01 Jul BOP Newsletter Summer 2022
BOP NEWSLETTER • Summer 2022
Salary Pay to Avoid Overtime: Does it Work?
by Rebecca Boartfield
“To avoid overtime, I’m just going to pay everyone a salary.”
We hear this phrase, or other iterations like it, a lot. And we’d love to say it was that easy. So many headaches and problems would just disappear if it were. Of course, it is not that easy (is anything when it comes to government regulations?). Sadly, paying an employee a salary does not, in and of itself, solve the overtime conundrum.
If you read no further in this article, know this: salary compensation is just a method of pay. It holds no other power as it relates to tracking employee hours, paying overtime, or having to adhere to other wage & hour laws that may be applicable.
The question of whether it is better to pay employees a salary really depends on a myriad of factors and hinges on your specific circumstances. This may vary between positions as well. Some could be salary and others not. There is no one right method for compensating employees so long as the rules, when applicable, are followed. The bottom line is this: overtime pay may still be required, regardless of the method you choose.
Before you make any decisions or changes, let’s take a closer look at compensation methods, some of the rules, how that may or may not affect overtime requirements, and what might be best for you.
While salary and hourly compensation are the most common methods of pay, there are more choices:
- Hourly Compensation: This is as straightforward as it gets. This method simply pays employees for each hour, or portion thereof, worked. This is easy to understand and administer.
- Salary Compensation: Payment on a salary basis means that an employee receives a predetermined amount of compensation on a regular basis such as weekly, bi-weekly, or monthly. This is usually regardless of the number of hours worked by the employee each week, or each pay period.
- Piece Rate: This is a system where an employee is paid a fixed amount for each unit produced or action completed. For example, an auto mechanic who is paid a certain amount per tune-up.
- Commission: This is a sum of money paid to an employee upon completion of a task, usually selling a certain amount of goods or services. This may be in addition to a salary or instead of a salary.
- Daily Rate: Employees are paid on a per-day basis as opposed to being paid hourly or salary. This is a flat rate for the entire day. For example, $400.00 per day.
To be clear, none of the above changes any overtime requirements. These methods simply change how an employee is compensated, which will only impact how overtime is calculated if it is worked.
On a federal level, the overtime trigger is 40 hours in a week. Anything over 40 hours in a week must be compensated at time and one half.
Some states, like California, have daily overtime triggers in addition to the federal weekly requirement. In those states, overtime is triggered for all hours worked over 8 in a day and/or hours worked over 40 in a week. Note: California actually has a complex set of overtime requirements which includes double time in some cases. A closer review of those laws is necessitated if you live there.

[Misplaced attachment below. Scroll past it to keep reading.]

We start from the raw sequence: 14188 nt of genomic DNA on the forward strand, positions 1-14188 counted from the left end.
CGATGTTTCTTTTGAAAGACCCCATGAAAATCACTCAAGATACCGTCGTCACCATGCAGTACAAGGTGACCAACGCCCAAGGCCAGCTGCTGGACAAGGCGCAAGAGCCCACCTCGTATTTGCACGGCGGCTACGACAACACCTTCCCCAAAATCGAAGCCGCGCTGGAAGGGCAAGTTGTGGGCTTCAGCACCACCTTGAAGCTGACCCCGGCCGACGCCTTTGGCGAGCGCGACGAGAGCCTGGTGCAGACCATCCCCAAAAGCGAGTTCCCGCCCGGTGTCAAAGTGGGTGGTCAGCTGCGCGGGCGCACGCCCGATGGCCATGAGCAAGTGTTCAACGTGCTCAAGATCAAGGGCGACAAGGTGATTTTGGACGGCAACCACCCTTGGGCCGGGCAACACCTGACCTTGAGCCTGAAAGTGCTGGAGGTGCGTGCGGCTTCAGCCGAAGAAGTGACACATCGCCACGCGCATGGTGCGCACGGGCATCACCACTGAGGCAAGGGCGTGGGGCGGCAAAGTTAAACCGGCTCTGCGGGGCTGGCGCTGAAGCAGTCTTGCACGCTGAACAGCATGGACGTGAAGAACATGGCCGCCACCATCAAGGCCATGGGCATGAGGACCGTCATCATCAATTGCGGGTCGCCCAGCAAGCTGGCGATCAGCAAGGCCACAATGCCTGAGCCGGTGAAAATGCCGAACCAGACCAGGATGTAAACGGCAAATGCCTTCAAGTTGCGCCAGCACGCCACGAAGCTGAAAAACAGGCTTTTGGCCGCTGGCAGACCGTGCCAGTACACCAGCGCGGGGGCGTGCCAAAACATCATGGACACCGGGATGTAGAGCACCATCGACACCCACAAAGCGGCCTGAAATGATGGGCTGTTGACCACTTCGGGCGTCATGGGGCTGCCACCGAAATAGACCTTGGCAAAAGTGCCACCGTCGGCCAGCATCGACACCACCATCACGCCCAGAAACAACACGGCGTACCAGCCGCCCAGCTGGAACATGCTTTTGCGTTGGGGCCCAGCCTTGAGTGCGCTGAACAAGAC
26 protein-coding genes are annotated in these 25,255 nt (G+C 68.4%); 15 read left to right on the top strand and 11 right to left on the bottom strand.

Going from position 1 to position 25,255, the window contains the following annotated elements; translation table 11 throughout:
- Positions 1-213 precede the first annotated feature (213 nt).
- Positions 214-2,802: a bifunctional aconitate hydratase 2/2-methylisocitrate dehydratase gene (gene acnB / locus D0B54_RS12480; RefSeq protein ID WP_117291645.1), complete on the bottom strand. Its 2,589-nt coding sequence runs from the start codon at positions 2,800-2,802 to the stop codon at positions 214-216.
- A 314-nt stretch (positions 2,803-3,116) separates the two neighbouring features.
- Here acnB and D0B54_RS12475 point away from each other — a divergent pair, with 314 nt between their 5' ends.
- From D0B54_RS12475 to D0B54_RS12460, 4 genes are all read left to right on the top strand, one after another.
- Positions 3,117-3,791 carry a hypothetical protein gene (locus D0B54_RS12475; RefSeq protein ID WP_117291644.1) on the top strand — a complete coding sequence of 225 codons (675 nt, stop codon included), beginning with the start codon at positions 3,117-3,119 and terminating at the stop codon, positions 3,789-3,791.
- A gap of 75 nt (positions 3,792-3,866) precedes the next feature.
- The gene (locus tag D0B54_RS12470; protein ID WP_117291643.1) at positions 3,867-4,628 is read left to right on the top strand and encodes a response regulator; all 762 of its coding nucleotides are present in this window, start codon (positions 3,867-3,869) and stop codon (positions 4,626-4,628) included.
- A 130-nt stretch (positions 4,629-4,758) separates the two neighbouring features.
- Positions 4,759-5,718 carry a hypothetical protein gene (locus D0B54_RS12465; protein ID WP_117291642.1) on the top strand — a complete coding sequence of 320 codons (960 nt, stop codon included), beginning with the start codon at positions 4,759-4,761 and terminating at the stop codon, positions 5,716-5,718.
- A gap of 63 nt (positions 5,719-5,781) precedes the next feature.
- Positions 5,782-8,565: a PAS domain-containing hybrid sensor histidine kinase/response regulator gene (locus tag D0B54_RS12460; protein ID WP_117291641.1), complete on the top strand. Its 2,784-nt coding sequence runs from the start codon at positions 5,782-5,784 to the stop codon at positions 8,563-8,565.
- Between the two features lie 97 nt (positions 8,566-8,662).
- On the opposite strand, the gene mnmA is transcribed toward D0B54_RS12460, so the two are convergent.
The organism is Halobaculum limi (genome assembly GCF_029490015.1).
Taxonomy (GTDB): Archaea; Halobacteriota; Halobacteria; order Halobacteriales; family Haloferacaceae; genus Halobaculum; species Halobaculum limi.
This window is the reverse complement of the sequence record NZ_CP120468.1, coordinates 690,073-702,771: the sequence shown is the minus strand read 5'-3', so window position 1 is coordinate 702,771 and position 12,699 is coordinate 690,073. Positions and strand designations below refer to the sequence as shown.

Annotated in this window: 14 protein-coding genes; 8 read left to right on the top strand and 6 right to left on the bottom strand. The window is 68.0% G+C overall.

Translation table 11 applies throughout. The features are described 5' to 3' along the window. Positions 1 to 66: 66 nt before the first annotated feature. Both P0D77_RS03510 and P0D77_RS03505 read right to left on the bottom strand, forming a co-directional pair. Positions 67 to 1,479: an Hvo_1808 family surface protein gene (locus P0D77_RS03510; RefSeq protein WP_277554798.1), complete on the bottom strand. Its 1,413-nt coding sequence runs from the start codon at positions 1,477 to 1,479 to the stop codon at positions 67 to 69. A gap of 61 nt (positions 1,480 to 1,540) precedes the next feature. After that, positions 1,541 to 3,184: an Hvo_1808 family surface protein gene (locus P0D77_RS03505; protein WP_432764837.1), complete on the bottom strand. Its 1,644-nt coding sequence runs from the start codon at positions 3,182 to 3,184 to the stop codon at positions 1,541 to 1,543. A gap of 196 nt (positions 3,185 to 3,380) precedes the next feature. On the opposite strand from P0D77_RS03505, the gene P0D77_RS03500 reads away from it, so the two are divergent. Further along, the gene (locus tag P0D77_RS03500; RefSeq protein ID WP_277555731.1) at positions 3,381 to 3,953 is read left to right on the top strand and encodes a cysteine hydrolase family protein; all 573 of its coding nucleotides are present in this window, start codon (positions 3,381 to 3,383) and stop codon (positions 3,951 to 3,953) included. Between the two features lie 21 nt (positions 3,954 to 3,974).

Wherever you are, it is imperative for all employers to know and understand their applicable overtime triggers and comply at all times.
The sole factor that determines whether overtime is applied or not is employee classification. We don’t mean full-time or part-time classification. We’re talking specifically about government classifications under the Fair Labor Standards Act (FLSA).
According to the FLSA, employees fall into one of two classifications: exempt or non-exempt. Exempt employees are excluded from having to be paid overtime, while non-exempt employees must be paid overtime.
“Salaried” is not a category for overtime purposes. Methods of compensation, as described above, do not determine the exempt or non-exempt status of employees.
Given that exempt employees do not receive overtime pay – they are exempt from the overtime pay requirements and calculations – don’t you wish you could arbitrarily make every employee exempt? Again, we wish it were that easy.
To qualify for exemption status, an employee’s job must meet the specific work duty criteria set forth by the FLSA and other state laws. The categories available under the law are: Executive, Administrative, Professional, Computer, and Outside Sales. To qualify, there are specific criteria regarding work duties for each category which includes:
- The amount of time spent managing/supervising/administrating
- The number of people managed/supervised
- The degree to which their primary duty includes the exercise of discretion and independent judgment with respect to matter of significance
- Hiring and firing authority
All of the FLSA’s requirements for exempt status are extensive, specific, and stringent and cannot be covered here in detail. For more details, click here.
For employees who truly meet exempt status, they generally must receive their compensation in the form of a salary or fee basis (computer and outside sales are exceptions). The salary or fee must be equal to or greater than $684.00 per week under the FLSA, but may be higher in states, such as California, that have their own, more rigorous rules.